Hotel becomes home during COVID-19

By Rebecca Castellano
U.S. Army Garrison Stuttgart

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By the time the DOD stop movement order hit the Stuttgart community on March 25, the Stuttgart Army lodging team had been preparing for over a month to combat COVID-19.

“We took note of what our counterparts around the world were experiencing and began to prepare for the worst in early February,” said Stuttgart Army Lodging Manager Chris Morris.

As the first cases of COVID surfaced within the community, employees took on new duties on top of their regular requirements. Michael Marzett, a member of the supply team, began delivering groceries to isolated guests and staff as well as waiting in line at several stores to secure needed supplies.

“I basically drove around to any store within a 20-mile radius looking for face masks, gloves, air purifiers, anything we may need to ensure that our employees and anyone who walked through our door would be safe,” said Marzett. “And I didn’t mind, because it needed to be done.”

While the supply department was ensuring the hotel had what it needed to maintain operations, Michal Meth, a front-desk employee, developed a new “touchless” check-in system to limit risk of contamination.

“When someone arrives, they come to the front desk with their ID card and a copy of their orders. They show us, we verify the card on file is theirs and we have a packet waiting in the room for them,” said Meth. “Basically, everything they need to know is in the packet and they can review, sign it and then email or IMessage it to us. It is less face-to-face interaction and it eliminates the need to touch the same things.”

Morris praised his team’s creativity and ingenuity in the face of an invisible enemy.

“What kept our operation mission capable was a combination of the courage and strong desire to serve of each and every member of the hotel staff,” said Morris. “They didn’t need to be motivated, they wanted to be here.”

As most of the community switched to teleworking in early March, the hotel staff continued to provide lodging for displaced community members. In total, the team logged more than 720 hours of over-time since the start of COVID.

Between March and April, 18 employees had to quarantine, several with a confirmed case of COVID. Despite the risk of contamination, Meth said she never considered staying home as an option.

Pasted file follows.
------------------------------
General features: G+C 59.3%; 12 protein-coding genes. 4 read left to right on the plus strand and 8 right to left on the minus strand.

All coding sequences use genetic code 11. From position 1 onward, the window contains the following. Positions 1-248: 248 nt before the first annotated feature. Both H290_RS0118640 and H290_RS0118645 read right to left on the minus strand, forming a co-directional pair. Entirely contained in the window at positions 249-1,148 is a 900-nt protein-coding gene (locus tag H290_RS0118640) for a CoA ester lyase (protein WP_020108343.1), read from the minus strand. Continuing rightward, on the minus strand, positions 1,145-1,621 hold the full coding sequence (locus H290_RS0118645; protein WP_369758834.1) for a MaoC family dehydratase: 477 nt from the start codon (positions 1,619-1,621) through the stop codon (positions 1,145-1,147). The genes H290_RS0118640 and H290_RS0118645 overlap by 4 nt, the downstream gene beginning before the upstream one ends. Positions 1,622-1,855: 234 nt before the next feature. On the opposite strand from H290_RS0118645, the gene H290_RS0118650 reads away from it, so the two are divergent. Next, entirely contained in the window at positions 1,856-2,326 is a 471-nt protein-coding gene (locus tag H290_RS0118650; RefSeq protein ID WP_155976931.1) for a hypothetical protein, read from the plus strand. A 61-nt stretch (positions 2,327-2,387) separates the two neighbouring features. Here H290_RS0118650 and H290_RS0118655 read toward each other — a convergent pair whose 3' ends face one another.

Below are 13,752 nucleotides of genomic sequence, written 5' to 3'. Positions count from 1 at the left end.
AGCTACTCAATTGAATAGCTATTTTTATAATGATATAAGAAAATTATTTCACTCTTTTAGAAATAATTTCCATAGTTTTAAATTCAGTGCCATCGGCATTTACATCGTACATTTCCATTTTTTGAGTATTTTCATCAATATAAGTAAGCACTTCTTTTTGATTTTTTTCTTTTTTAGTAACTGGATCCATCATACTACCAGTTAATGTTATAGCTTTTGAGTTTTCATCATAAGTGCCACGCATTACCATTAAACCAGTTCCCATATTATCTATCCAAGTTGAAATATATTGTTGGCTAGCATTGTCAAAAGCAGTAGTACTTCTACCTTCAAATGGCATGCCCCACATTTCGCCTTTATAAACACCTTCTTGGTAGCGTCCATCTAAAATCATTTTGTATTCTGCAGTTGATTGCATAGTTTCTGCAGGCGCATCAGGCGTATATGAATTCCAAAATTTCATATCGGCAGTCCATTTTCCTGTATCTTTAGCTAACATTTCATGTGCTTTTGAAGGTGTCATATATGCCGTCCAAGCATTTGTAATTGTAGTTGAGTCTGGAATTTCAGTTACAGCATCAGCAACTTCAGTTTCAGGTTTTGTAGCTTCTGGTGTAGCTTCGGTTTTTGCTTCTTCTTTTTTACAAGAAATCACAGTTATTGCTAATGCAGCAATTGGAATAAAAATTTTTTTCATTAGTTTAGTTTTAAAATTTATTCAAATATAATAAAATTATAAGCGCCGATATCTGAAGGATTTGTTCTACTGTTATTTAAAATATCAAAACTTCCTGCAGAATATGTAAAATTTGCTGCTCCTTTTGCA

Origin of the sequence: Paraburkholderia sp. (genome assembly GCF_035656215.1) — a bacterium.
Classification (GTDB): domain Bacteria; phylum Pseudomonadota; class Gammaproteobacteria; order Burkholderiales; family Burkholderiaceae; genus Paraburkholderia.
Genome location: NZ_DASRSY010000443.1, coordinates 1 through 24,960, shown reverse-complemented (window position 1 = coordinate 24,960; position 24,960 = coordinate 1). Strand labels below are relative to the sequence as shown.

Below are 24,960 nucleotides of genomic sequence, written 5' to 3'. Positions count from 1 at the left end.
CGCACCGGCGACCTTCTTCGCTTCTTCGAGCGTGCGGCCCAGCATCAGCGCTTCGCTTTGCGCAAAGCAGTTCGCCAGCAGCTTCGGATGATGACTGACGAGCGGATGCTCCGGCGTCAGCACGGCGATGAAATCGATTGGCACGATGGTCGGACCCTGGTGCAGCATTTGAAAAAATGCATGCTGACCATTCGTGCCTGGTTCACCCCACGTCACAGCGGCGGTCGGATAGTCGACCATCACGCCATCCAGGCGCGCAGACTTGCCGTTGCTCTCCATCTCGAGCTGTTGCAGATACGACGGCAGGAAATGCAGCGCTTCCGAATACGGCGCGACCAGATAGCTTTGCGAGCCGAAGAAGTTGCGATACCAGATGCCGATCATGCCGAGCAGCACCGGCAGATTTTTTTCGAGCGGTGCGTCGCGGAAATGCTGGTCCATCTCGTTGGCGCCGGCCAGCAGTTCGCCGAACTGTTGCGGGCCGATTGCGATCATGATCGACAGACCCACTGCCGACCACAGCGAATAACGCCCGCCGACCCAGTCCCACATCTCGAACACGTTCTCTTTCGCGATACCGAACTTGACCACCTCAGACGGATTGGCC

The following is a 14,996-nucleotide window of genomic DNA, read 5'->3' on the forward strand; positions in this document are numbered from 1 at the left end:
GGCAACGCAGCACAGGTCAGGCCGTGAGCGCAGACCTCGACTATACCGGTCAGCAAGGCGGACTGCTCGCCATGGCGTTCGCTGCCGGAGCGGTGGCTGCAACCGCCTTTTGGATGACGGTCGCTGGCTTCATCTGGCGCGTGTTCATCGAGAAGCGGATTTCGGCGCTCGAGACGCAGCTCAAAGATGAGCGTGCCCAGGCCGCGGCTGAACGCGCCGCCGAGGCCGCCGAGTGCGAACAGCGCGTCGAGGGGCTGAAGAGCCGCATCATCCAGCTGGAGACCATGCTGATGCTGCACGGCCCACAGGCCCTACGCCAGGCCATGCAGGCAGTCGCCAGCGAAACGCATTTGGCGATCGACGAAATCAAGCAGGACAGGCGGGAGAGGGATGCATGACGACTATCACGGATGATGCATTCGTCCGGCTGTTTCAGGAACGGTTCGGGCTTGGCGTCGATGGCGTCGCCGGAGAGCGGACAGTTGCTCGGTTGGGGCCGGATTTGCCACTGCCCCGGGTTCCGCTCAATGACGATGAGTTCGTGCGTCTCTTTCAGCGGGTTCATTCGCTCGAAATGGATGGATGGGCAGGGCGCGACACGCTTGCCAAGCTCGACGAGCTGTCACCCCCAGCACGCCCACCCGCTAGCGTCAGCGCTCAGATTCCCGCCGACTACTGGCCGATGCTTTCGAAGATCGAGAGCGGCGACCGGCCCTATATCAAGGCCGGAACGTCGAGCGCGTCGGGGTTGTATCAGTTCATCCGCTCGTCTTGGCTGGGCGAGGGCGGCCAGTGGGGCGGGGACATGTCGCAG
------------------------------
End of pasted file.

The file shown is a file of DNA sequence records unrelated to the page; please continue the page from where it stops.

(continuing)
“It was a no-brainer,” she said. “So many were going out sick. I knew management and my fellow-employees were working around the clock and I just wanted to alleviate stress and help out where I could.”

Housekeeping supervisor Ümmü Kanis said clear communication from management helped her feel safe at work.

“Management gave us all of the information we needed. They gave us everything necessary to protect ourselves and the guests. And they were always checking on us and making sure we were ok,” she said.

Kanis explained that while COVID limited their ability to clean rooms every day, they delivered towels and supplies, using gloves and masks, and wiped door handles from the outside after each interaction. The housekeeping staff did their best to answer questions and explain procedures so their guests would feel protected.

“We want them to feel at home while keeping them safe. It lets them know that they’re in a good community, where we take care of each other,” said Kanis.

From delivering extra cookies with COVID memes attached, to increasing wellness checks on quarantined guests, the team found new ways to deliver hospitality in socially distant times. Hotel Operations Clerk Amy Robida said it was their mission to be a place guests could go for clear guidance to help them safely integrate into the community.

“We’re the first people telling them how quarantine works and they’re spending that time with us,” said Aimee Robida, the hotel’s operations clerk. “We really are the frontlines for people who are traveling during this crazy time.”

Robida believes that the staff executed that goal perfectly and bonded over their shared experiences.

“It’s amazing what our team did and accomplished,” said Robida. “I think the people who were a part of the lodging team during COVID have a special bond now, and we’ll be a tight-knit group after all that we’ve gone through together.”

The staff will use that bond and all that they have learned in their next challenge – a very busy PCS season.

“Now with people traveling again, we have to be even more careful because the threat is still there,” said Robida. “But again, we’ve been preparing for this, we knew this was coming and we’re ready to handle it.”